Libre Planet Followup
I attended Libre Planet in Boston this weekend with a goal of talking about the FreedomBox to anybody who would listen. I gave a lightning talk to let people know it exists and was deluged with interest afterwards in the hallway. As expected, the FSF crowd has a lot of great ideas, not just about how to implement the FreedomBox, but about how to organize a project of this scope.
Scores of people expressed interest in further volunteering. I hope to see them in IRC and the email discussion soon. Rob Savoy, in particular, is a fascinating individual who could teach us all a thing or two about development.
I made some headway in arranging for teleconference facilities for the FreedomBox Foundation. IRC is great, but we're going to need some group voice calls at various points. I've added to my todo list an item to make sure we can record calls so we have logs where appropriate.
I talked specifically to some old free software experts, the hard core hackers who have track records of pulling off ambitious projects. I believe I convinced some that this project is a place to put their energy and that we'll see them active soon.
I invited a woman to the project who has a long history of improving the communities she's in. She is over committed for the next several months, but I've scheduled a note to follow up with her.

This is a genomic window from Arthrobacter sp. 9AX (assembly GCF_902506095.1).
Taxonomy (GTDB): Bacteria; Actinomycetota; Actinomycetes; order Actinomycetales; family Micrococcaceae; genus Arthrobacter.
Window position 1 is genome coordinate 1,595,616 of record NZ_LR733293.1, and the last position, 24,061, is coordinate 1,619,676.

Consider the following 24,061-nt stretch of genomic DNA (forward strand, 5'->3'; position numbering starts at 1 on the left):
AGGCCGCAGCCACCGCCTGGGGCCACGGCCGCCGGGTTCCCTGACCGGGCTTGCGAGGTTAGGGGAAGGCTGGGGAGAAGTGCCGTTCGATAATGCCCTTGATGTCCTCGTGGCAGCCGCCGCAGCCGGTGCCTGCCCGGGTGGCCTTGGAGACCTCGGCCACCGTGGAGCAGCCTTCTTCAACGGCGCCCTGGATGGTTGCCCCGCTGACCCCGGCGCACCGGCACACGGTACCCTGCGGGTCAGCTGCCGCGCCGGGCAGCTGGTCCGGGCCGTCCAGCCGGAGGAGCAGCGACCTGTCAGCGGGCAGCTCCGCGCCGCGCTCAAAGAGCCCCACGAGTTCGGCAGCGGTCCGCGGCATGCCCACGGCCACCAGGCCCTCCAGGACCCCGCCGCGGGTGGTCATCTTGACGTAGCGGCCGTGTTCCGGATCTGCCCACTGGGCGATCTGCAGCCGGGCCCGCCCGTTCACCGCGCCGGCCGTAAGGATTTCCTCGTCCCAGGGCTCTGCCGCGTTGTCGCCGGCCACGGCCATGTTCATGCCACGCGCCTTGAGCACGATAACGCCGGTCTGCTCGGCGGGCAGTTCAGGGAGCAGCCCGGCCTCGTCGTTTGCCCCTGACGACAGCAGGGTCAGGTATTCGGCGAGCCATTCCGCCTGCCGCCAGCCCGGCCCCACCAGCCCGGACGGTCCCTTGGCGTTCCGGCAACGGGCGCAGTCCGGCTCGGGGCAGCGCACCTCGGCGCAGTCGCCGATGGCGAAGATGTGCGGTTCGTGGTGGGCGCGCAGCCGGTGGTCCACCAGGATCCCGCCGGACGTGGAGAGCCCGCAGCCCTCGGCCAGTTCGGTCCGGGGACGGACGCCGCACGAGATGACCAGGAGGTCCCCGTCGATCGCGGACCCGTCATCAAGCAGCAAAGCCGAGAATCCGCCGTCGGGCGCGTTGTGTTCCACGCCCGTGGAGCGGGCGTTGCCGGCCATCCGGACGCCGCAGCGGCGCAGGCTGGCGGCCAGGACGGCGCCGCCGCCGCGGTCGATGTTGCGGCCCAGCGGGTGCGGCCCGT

I talked to several people who worked on OLPC or OpenMoko, other large projects with some commonalities with the FreedomBox. I received some interesting and frank views about what went right and what went wrong in those efforts. Some opinions are most worth passing on:
First, OLPC did not test its interface with end users early enough. I talked to multiple people who thought this should have been done sooner. FreedomBox should put the target end user into the design process early.
Second, OLPC had some incredibly ambitious requirements that spilled over from one part of the project to another. The requirement that the interface be usable by non-literate users drove a lot of the innovative design, but it made some tasks quite hard.
Third, OpenMoko folks spent a lot of time making a distribution-- packaging and recompiling all those Debian packages for their platform. It used a lot of resources and the repos were never complete. FreedomBox should not be a Debian-based distribution so much as a a Debian-based project that relies on a lot of already-existing packages.
Meshing is hard. Nobody I met knows anybody who is nailing mesh networks. I'm going to get all the mesh heads together soon for a real conversation to see if we can work towards a recommendation on the most promising avenue.
Michael Stone pointed me to Heilmeyer's Catechism. Those are some good questions.
Big thanks to Matt Lee at FSF for throwing a great conference. And to Deb Nicholson for hosting me and towing me around town. She has great ideas about how to include more people in FreedomBox.